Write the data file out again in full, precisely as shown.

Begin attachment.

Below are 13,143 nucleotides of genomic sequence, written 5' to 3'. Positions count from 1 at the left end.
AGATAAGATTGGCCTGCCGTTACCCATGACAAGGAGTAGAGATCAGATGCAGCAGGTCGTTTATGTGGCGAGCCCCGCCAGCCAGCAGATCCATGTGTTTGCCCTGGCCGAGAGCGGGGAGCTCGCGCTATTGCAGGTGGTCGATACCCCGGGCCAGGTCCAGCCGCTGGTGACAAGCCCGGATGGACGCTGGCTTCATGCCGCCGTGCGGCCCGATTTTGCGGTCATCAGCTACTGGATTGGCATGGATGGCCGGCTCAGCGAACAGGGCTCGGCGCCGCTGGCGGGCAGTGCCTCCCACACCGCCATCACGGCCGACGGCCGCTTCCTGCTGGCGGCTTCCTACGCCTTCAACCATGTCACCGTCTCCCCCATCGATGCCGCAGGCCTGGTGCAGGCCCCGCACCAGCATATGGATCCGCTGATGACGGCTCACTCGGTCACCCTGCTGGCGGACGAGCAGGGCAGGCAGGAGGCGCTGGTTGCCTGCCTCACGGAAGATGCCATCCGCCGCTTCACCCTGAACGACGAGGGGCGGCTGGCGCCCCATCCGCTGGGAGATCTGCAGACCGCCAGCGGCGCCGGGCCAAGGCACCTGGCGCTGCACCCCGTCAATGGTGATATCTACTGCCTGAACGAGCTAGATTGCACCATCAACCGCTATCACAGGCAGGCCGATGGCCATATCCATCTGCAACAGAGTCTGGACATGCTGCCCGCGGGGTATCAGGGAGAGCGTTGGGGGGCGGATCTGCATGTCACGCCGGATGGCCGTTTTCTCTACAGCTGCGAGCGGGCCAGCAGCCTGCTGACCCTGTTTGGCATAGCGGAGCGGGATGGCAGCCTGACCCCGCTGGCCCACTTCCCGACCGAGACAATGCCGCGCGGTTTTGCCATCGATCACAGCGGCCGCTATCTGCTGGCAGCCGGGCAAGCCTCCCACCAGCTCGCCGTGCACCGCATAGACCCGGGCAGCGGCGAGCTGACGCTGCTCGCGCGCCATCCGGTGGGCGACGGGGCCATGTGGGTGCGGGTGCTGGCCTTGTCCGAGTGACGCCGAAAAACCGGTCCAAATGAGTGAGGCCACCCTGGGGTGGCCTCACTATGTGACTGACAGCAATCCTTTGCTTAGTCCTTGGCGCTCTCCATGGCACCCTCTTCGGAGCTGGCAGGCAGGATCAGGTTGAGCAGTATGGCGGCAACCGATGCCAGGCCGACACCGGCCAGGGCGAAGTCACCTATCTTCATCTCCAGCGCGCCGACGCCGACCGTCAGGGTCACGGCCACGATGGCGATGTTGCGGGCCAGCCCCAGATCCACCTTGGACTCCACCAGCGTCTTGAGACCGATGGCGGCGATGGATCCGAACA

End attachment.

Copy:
Below are 13,143 nucleotides of genomic sequence, written 5' to 3'. Positions count from 1 at the left end.
AGATAAGATTGGCCTGCCGTTACCCATGACAAGGAGTAGAGATCAGATGCAGCAGGTCGTTTATGTGGCGAGCCCCGCCAGCCAGCAGATCCATGTGTTTGCCCTGGCCGAGAGCGGGGAGCTCGCGCTATTGCAGGTGGTCGATACCCCGGGCCAGGTCCAGCCGCTGGTGACAAGCCCGGATGGACGCTGGCTTCATGCCGCCGTGCGGCCCGATTTTGCGGTCATCAGCTACTGGATTGGCATGGATGGCCGGCTCAGCGAACAGGGCTCGGCGCCGCTGGCGGGCAGTGCCTCCCACACCGCCATCACGGCCGACGGCCGCTTCCTGCTGGCGGCTTCCTACGCCTTCAACCATGTCACCGTCTCCCCCATCGATGCCGCAGGCCTGGTGCAGGCCCCGCACCAGCATATGGATCCGCTGATGACGGCTCACTCGGTCACCCTGCTGGCGGACGAGCAGGGCAGGCAGGAGGCGCTGGTTGCCTGCCTCACGGAAGATGCCATCCGCCGCTTCACCCTGAACGACGAGGGGCGGCTGGCGCCCCATCCGCTGGGAGATCTGCAGACCGCCAGCGGCGCCGGGCCAAGGCACCTGGCGCTGCACCCCGTCAATGGTGATATCTACTGCCTGAACGAGCTAGATTGCACCATCAACCGCTATCACAGGCAGGCCGATGGCCATATCCATCTGCAACAGAGTCTGGACATGCTGCCCGCGGGGTATCAGGGAGAGCGTTGGGGGGCGGATCTGCATGTCACGCCGGATGGCCGTTTTCTCTACAGCTGCGAGCGGGCCAGCAGCCTGCTGACCCTGTTTGGCATAGCGGAGCGGGATGGCAGCCTGACCCCGCTGGCCCACTTCCCGACCGAGACAATGCCGCGCGGTTTTGCCATCGATCACAGCGGCCGCTATCTGCTGGCAGCCGGGCAAGCCTCCCACCAGCTCGCCGTGCACCGCATAGACCCGGGCAGCGGCGAGCTGACGCTGCTCGCGCGCCATCCGGTGGGCGACGGGGCCATGTGGGTGCGGGTGCTGGCCTTGTCCGAGTGACGCCGAAAAACCGGTCCAAATGAGTGAGGCCACCCTGGGGTGGCCTCACTATGTGACTGACAGCAATCCTTTGCTTAGTCCTTGGCGCTCTCCATGGCACCCTCTTCGGAGCTGGCAGGCAGGATCAGGTTGAGCAGTATGGCGGCAACCGATGCCAGGCCGACACCGGCCAGGGCGAAGTCACCTATCTTCATCTCCAGCGCGCCGACGCCGACCGTCAGGGTCACGGCCACGATGGCGATGTTGCGGGCCAGCCCCAGATCCACCTTGGACTCCACCAGCGTCTTGAGACCGATGGCGGCGATGGATCCGAACA